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The strength and depth the Nationals have at the top of their rotation and lineup is scary. Harper, Murphy, Zimmerman, and Scherzer all started for the NL while Strasburg was a reserve for the team and Rendon was unwisely left off as he currently leads the NL in WAR according to FanGraphs. All of these guys will be potential MVP and Silver Slugger, or in Scherzer’s case, Cy Young candidates at the end of this year.
These stars are the main reason why Washington sits in second behind the Houston Astros in basically every offensive category including runs (540), total bases (1611), RBI (526), AVG (.278) and OPS (.817). Their starting rotation is No. 3 in ERA (3.58) and IP (595.2), and No. 1 in BAA (.229) and SO (626).
Despite the fact that this team sports the most dangerous lineup and consistently effective starting rotation in baseball, just two weeks ago I believed the Nats were going to have an early exit in the postseason. Their bullpen has been a nightmare all season and surely would have let them down in October.
The addition of Doolittle and Madson, however, gives this bullpen new life for the last 60 or so games of the season. Doolittle and Madson aren’t the most dominant bullpen arms in baseball, but they’ve both had solid seasons in Oakland so far and more importantly are massive upgrades over what Washington was trotting out to the mound on a nightly basis.
Prior to the trade, the Washington bullpen ranked last in baseball with a 5.34 ERA, .810 OPS against, and -0.9 WAR. The 36-year-old Madson comes to Washington with an impressive 1.2 WAR, 1.91 ERA and 2.37 FIP over 42.1 innings while Doolittle sports a 0.7 WAR, 3.33 ERA and 2.66 FIP in just 24.1 innings after spending some time on the DL.
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The two have quickly slotted in to the No. 8 and No. 9 inning roles for the Nationals. Both players have closer experience but it is unclear who will be the closer going forward and there’s a chance they split time depending on matchups. Regardless of what inning they throw in, they bring a new shutdown feel to the Nationals pen that has surrendered countless leads this year.
It is to be seen if Washington will go out and make another addition to further solidify their pen but the trio of Matt Albers, a journeyman having a career year of his own, Madson and Doolittle should be good enough to hold most leads.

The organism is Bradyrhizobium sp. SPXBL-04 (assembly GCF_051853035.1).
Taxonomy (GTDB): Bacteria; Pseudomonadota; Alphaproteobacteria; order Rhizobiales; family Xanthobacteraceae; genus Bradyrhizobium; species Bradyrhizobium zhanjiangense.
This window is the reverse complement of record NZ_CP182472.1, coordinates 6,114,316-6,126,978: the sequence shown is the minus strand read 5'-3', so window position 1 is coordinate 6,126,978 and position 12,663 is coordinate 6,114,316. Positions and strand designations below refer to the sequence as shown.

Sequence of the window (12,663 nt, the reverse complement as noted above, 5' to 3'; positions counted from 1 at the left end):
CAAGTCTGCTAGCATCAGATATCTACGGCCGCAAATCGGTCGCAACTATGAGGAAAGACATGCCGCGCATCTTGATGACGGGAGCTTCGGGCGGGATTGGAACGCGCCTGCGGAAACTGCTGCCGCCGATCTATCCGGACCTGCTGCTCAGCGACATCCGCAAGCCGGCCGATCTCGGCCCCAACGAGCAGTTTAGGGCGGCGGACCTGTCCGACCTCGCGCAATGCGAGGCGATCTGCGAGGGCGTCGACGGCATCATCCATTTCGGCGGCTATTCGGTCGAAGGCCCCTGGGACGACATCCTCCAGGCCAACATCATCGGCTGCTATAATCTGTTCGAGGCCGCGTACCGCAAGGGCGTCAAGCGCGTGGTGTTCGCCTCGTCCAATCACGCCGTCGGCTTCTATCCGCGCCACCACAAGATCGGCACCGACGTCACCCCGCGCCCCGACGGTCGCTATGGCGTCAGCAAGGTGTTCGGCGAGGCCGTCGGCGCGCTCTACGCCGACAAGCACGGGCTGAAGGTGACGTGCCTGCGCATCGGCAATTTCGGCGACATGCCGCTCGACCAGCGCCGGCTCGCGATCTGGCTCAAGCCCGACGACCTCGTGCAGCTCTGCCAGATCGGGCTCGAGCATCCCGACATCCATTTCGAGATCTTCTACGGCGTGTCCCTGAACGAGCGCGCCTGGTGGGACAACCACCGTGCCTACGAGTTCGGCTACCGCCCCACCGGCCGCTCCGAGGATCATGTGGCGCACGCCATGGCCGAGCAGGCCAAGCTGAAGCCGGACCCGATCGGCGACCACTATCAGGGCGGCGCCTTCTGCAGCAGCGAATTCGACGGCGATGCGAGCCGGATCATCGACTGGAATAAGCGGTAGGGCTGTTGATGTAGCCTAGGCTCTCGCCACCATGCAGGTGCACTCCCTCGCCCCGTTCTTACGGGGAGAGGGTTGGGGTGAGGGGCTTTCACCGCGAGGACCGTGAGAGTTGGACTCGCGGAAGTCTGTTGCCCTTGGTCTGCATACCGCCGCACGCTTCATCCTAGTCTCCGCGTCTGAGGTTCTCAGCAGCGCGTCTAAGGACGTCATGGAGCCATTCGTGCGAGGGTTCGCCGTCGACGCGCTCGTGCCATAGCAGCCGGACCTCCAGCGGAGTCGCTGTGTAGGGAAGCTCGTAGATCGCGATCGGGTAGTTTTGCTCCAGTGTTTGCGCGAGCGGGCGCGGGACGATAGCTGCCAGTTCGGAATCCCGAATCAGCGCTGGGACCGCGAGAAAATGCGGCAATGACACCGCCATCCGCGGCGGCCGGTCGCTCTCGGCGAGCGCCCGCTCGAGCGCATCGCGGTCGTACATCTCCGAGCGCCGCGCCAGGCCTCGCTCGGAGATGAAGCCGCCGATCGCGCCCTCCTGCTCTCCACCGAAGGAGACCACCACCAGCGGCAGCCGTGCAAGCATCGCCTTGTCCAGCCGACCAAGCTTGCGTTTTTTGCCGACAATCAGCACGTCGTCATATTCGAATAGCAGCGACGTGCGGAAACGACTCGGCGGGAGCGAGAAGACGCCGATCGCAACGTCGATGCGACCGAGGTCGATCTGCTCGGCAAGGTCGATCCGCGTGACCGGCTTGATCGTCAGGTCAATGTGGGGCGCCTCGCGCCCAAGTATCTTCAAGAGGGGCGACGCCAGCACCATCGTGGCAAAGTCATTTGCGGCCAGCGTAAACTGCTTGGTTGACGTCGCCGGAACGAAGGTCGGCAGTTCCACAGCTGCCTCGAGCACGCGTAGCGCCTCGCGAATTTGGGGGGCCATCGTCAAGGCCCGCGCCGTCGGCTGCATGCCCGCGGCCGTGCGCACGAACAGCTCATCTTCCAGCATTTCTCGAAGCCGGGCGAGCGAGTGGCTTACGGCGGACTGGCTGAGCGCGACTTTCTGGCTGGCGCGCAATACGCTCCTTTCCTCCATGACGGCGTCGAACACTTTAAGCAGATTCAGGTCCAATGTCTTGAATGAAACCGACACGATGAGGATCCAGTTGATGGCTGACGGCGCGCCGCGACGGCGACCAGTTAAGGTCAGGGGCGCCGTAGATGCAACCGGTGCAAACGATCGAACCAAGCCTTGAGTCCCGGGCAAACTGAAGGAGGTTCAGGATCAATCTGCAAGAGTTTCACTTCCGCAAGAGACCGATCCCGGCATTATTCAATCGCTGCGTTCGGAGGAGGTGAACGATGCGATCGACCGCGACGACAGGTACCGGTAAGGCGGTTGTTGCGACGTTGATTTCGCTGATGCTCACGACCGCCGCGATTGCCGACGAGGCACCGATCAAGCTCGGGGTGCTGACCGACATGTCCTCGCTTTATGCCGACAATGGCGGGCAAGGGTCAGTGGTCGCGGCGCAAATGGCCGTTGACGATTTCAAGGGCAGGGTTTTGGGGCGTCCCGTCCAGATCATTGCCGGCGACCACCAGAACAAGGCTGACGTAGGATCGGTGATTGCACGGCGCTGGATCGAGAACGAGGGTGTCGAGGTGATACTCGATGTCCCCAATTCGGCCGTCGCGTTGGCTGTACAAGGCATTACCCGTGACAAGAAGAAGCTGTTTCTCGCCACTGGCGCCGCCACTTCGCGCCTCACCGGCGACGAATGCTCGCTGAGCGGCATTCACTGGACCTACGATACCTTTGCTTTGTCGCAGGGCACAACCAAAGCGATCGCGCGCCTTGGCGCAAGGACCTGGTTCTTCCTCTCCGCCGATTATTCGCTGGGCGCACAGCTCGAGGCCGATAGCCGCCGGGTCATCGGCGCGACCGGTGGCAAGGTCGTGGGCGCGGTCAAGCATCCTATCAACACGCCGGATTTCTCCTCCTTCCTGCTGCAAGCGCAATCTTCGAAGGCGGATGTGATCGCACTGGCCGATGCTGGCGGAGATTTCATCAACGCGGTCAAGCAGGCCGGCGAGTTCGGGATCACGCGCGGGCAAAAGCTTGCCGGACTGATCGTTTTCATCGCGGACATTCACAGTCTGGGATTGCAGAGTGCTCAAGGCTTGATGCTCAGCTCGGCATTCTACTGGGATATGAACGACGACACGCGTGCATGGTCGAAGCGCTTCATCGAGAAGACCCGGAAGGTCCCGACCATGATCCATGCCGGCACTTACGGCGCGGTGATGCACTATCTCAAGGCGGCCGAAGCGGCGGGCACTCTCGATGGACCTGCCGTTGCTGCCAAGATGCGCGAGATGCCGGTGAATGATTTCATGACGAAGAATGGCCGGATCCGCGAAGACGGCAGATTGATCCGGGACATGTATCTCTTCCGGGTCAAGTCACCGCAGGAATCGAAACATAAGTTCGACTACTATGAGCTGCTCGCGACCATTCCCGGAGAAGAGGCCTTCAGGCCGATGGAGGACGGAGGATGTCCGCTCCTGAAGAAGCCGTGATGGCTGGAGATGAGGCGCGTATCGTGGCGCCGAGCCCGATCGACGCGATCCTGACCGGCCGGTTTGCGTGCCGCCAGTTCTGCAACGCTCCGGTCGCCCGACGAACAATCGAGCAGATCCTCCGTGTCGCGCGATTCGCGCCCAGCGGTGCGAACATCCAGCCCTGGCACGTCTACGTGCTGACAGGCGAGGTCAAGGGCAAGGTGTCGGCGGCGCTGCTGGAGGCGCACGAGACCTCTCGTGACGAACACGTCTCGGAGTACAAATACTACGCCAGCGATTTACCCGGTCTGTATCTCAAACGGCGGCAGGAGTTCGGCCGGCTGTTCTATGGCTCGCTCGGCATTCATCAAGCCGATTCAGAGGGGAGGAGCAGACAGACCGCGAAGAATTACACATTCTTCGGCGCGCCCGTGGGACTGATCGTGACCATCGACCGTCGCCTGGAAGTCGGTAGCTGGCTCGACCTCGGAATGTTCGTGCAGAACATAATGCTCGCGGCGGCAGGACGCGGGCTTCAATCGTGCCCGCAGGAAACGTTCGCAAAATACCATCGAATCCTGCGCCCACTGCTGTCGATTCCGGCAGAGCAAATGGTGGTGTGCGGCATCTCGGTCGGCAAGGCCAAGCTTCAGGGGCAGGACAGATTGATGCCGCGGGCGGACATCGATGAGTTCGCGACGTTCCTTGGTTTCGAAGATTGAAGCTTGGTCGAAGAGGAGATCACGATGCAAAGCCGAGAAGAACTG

The National’s bullpen still does not stack up to the likes of the Indians, Yankees, or Dodgers and it will be really interesting to see if it will be able to hold its own in the postseason.
As I mentioned in an earlier article, when looking at the top of the bullpen rankings in baseball, the list is crowded with playoff teams like the three aforementioned, as well as the Red Sox, Astros, and Diamondbacks. The fact that the Nationals have been so successful this season in spite of having one of the worst pens is a true testament to just how talented and impressive the rest of the team has been.
Washington is primed for a deep and competitive playoff run. If they’re able to get the same kind of production from their staff and lineup that they have in the regular season, they could easily run away from the competition and breeze to the first World Series title in Washington since 1924.
The Cleveland Indians just posted 13 unanswered runs to beat the resurgent Texas Rangers last night by a score of 15-9 after trailing 9-2 (Disclaimer: I wrote this three days ago but didn’t get the chance to publish it).
While coming into the 2017 season the general consensus was that it was Cleveland’s starting pitching that would carry them through the regular season and into the playoffs. Last night showcased the two aspects of their squad that get much less recognition and are the main reasons why they’re my AL favorite.
The two aspects are their depth and strength of their lineup and bullpen.
The headline grab from Monday’s game is obviously the 13 runs the offense put up after the third inning, but what goes unnoticed was the ability of the Indians bullpen to hold the Rangers offense scoreless after the No. 4 inning.
More times than not when a team goes down early by seven runs, the manager will turn to their long relief mop up guys hoping to collect outs and save the premier arms in the bullpen to fight another day.
However, the Indians’ entire bullpen is comprised of premier arms. Finishing the final five and two-thirds innings of last night’s game, surrendering just one ER on three H and two BB was the combination of Dan Otero, Boone Logan, Bryan Shaw, Cody Allen, and Nick Goody.
All of these guys may not be household names, but only one of them showcases an ERA above 3.00 (Otero – 3.48). When you add in Zach McAllister (another sub 3.00 ERA) and, the man I believe to be the best reliever in baseball, Andrew Miller you get the most complete and dominant bullpen in baseball.
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In total, there are seven quality arms in Cleveland’s pen who all have at least 26 appearances on the season. Out of those seven, the only guy averaging less than an inning per appearance is lefty specialist Logan.